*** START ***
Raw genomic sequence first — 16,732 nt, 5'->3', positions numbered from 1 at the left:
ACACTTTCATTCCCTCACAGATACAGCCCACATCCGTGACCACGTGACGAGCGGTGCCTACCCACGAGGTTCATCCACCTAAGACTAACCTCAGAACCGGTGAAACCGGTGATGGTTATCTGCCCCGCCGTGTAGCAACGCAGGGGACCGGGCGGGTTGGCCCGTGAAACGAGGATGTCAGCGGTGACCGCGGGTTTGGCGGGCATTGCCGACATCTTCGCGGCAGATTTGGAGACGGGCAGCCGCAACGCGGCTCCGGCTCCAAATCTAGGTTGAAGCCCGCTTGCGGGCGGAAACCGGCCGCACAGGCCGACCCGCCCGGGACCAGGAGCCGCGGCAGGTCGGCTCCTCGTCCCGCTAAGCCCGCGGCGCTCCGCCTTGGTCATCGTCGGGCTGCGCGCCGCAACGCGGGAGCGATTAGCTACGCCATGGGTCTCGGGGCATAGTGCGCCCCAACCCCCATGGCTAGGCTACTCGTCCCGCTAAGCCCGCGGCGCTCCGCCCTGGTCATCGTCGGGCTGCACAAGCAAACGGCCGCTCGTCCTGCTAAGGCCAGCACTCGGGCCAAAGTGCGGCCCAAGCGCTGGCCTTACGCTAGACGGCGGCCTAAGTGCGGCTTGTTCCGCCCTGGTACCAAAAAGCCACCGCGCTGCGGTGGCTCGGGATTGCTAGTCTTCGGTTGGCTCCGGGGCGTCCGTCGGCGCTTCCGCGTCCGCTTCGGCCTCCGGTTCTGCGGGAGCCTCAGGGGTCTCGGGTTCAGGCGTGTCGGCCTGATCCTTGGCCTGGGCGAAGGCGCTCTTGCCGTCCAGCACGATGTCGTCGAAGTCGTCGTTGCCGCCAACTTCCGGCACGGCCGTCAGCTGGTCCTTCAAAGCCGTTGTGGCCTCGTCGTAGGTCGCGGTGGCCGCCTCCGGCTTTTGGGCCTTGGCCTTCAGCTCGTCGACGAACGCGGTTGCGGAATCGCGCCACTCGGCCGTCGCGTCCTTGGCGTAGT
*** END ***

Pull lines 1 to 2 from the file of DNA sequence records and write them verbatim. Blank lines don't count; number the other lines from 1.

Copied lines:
Raw genomic sequence first — 16,732 nt, 5'->3', positions numbered from 1 at the left:
ACACTTTCATTCCCTCACAGATACAGCCCACATCCGTGACCACGTGACGAGCGGTGCCTACCCACGAGGTTCATCCACCTAAGACTAACCTCAGAACCGGTGAAACCGGTGATGGTTATCTGCCCCGCCGTGTAGCAACGCAGGGGACCGGGCGGGTTGGCCCGTGAAACGAGGATGTCAGCGGTGACCGCGGGTTTGGCGGGCATTGCCGACATCTTCGCGGCAGATTTGGAGACGGGCAGCCGCAACGCGGCTCCGGCTCCAAATCTAGGTTGAAGCCCGCTTGCGGGCGGAAACCGGCCGCACAGGCCGACCCGCCCGGGACCAGGAGCCGCGGCAGGTCGGCTCCTCGTCCCGCTAAGCCCGCGGCGCTCCGCCTTGGTCATCGTCGGGCTGCGCGCCGCAACGCGGGAGCGATTAGCTACGCCATGGGTCTCGGGGCATAGTGCGCCCCAACCCCCATGGCTAGGCTACTCGTCCCGCTAAGCCCGCGGCGCTCCGCCCTGGTCATCGTCGGGCTGCACAAGCAAACGGCCGCTCGTCCTGCTAAGGCCAGCACTCGGGCCAAAGTGCGGCCCAAGCGCTGGCCTTACGCTAGACGGCGGCCTAAGTGCGGCTTGTTCCGCCCTGGTACCAAAAAGCCACCGCGCTGCGGTGGCTCGGGATTGCTAGTCTTCGGTTGGCTCCGGGGCGTCCGTCGGCGCTTCCGCGTCCGCTTCGGCCTCCGGTTCTGCGGGAGCCTCAGGGGTCTCGGGTTCAGGCGTGTCGGCCTGATCCTTGGCCTGGGCGAAGGCGCTCTTGCCGTCCAGCACGATGTCGTCGAAGTCGTCGTTGCCGCCAACTTCCGGCACGGCCGTCAGCTGGTCCTTCAAAGCCGTTGTGGCCTCGTCGTAGGTCGCGGTGGCCGCCTCCGGCTTTTGGGCCTTGGCCTTCAGCTCGTCGACGAACGCGGTTGCGGAATCGCGCCACTCGGCCGTCGCGTCCTTGGCGTAGT